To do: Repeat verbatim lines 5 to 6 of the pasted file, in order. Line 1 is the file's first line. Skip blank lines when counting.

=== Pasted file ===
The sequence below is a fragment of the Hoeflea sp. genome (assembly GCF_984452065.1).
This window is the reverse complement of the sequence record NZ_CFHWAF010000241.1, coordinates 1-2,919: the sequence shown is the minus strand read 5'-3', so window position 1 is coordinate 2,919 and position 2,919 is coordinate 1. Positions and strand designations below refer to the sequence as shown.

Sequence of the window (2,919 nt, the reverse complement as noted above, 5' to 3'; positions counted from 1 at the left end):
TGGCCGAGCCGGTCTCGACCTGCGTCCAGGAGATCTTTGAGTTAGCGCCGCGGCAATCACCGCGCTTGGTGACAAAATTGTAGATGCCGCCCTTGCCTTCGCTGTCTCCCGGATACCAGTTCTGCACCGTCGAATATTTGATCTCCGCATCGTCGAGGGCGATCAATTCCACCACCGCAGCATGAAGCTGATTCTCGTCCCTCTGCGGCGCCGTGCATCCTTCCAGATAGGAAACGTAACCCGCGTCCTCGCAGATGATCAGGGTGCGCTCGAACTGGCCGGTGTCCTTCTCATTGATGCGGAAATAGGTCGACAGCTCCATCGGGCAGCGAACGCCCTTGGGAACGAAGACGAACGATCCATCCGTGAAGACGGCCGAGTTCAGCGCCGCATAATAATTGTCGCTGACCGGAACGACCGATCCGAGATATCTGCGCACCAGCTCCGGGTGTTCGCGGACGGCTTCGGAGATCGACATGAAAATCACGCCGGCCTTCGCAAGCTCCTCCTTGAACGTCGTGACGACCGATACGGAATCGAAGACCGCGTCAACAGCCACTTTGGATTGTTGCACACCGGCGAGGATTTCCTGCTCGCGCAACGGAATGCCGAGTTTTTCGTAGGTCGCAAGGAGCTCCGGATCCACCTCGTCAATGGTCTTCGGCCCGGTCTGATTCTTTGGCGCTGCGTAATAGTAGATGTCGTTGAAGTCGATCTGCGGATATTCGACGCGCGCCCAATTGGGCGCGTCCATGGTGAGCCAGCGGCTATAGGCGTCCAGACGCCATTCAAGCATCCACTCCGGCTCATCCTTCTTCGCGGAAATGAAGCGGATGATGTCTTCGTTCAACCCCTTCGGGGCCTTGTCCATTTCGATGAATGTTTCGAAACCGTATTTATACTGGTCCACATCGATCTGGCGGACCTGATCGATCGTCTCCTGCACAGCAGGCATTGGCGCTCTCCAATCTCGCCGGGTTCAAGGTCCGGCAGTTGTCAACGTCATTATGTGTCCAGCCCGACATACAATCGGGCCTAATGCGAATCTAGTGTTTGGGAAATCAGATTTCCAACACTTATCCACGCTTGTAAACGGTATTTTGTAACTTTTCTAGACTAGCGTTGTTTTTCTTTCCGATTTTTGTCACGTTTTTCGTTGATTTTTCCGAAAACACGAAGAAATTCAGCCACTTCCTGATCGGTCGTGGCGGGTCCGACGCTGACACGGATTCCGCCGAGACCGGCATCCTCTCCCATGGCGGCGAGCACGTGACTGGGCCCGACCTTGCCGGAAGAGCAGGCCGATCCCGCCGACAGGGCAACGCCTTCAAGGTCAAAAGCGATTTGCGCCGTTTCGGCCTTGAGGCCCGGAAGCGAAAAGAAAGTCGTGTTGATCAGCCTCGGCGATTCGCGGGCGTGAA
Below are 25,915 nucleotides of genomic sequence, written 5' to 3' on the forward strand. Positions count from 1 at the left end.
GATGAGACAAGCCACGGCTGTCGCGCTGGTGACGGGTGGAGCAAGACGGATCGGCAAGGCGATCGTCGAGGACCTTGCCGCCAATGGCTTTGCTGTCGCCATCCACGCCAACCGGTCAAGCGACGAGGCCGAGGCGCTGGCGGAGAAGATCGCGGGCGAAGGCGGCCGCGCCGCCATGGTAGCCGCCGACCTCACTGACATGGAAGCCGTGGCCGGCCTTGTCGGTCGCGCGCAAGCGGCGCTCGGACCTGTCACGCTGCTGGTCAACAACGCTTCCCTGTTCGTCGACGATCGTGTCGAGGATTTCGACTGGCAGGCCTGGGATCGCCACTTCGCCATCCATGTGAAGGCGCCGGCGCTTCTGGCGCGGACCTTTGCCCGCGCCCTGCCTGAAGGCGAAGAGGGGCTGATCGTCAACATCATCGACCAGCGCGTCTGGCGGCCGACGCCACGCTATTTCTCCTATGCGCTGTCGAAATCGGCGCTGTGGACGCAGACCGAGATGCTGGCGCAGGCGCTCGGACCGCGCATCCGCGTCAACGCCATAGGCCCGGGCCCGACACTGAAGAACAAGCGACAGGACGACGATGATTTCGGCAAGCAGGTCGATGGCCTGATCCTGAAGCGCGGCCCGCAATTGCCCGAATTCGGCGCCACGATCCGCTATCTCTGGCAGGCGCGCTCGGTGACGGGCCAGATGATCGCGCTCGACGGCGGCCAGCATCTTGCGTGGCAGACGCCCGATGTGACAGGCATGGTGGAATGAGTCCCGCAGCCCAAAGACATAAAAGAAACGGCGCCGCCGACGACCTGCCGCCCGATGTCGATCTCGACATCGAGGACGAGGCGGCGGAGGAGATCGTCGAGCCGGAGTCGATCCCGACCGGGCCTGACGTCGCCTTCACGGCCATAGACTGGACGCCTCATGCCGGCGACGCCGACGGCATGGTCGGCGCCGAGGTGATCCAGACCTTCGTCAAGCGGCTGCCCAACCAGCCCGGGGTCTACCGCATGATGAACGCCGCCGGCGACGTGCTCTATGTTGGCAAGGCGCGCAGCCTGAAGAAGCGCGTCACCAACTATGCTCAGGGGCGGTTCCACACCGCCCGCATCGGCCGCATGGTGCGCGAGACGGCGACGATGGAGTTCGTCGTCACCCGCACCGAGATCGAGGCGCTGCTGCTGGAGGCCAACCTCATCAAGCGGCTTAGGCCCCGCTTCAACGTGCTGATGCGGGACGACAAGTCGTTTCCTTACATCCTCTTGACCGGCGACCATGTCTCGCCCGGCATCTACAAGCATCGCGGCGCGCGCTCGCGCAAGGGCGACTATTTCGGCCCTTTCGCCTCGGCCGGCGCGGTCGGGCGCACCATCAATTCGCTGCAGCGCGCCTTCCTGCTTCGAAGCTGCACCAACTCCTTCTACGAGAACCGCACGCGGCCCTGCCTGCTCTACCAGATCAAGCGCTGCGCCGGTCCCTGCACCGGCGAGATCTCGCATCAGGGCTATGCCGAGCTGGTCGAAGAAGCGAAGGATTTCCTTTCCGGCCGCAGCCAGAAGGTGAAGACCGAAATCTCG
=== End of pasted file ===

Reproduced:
Below are 25,915 nucleotides of genomic sequence, written 5' to 3' on the forward strand. Positions count from 1 at the left end.
GATGAGACAAGCCACGGCTGTCGCGCTGGTGACGGGTGGAGCAAGACGGATCGGCAAGGCGATCGTCGAGGACCTTGCCGCCAATGGCTTTGCTGTCGCCATCCACGCCAACCGGTCAAGCGACGAGGCCGAGGCGCTGGCGGAGAAGATCGCGGGCGAAGGCGGCCGCGCCGCCATGGTAGCCGCCGACCTCACTGACATGGAAGCCGTGGCCGGCCTTGTCGGTCGCGCGCAAGCGGCGCTCGGACCTGTCACGCTGCTGGTCAACAACGCTTCCCTGTTCGTCGACGATCGTGTCGAGGATTTCGACTGGCAGGCCTGGGATCGCCACTTCGCCATCCATGTGAAGGCGCCGGCGCTTCTGGCGCGGACCTTTGCCCGCGCCCTGCCTGAAGGCGAAGAGGGGCTGATCGTCAACATCATCGACCAGCGCGTCTGGCGGCCGACGCCACGCTATTTCTCCTATGCGCTGTCGAAATCGGCGCTGTGGACGCAGACCGAGATGCTGGCGCAGGCGCTCGGACCGCGCATCCGCGTCAACGCCATAGGCCCGGGCCCGACACTGAAGAACAAGCGACAGGACGACGATGATTTCGGCAAGCAGGTCGATGGCCTGATCCTGAAGCGCGGCCCGCAATTGCCCGAATTCGGCGCCACGATCCGCTATCTCTGGCAGGCGCGCTCGGTGACGGGCCAGATGATCGCGCTCGACGGCGGCCAGCATCTTGCGTGGCAGACGCCCGATGTGACAGGCATGGTGGAATGAGTCCCGCAGCCCAAAGACATAAAAGAAACGGCGCCGCCGACGACCTGCCGCCCGATGTCGATCTCGACATCGAGGACGAGGCGGCGGAGGAGATCGTCGAGCCGGAGTCGATCCCGACCGGGCCTGACGTCGCCTTCACGGCCATAGACTGGACGCCTCATGCCGGCGACGCCGACGGCATGGTCGGCGCCGAGGTGATCCAGACCTTCGTCAAGCGGCTGCCCAACCAGCCCGGGGTCTACCGCATGATGAACGCCGCCGGCGACGTGCTCTATGTTGGCAAGGCGCGCAGCCTGAAGAAGCGCGTCACCAACTATGCTCAGGGGCGGTTCCACACCGCCCGCATCGGCCGCATGGTGCGCGAGACGGCGACGATGGAGTTCGTCGTCACCCGCACCGAGATCGAGGCGCTGCTGCTGGAGGCCAACCTCATCAAGCGGCTTAGGCCCCGCTTCAACGTGCTGATGCGGGACGACAAGTCGTTTCCTTACATCCTCTTGACCGGCGACCATGTCTCGCCCGGCATCTACAAGCATCGCGGCGCGCGCTCGCGCAAGGGCGACTATTTCGGCCCTTTCGCCTCGGCCGGCGCGGTCGGGCGCACCATCAATTCGCTGCAGCGCGCCTTCCTGCTTCGAAGCTGCACCAACTCCTTCTACGAGAACCGCACGCGGCCCTGCCTGCTCTACCAGATCAAGCGCTGCGCCGGTCCCTGCACCGGCGAGATCTCGCATCAGGGCTATGCCGAGCTGGTCGAAGAAGCGAAGGATTTCCTTTCCGGCCGCAGCCAGAAGGTGAAGACCGAAATCTCG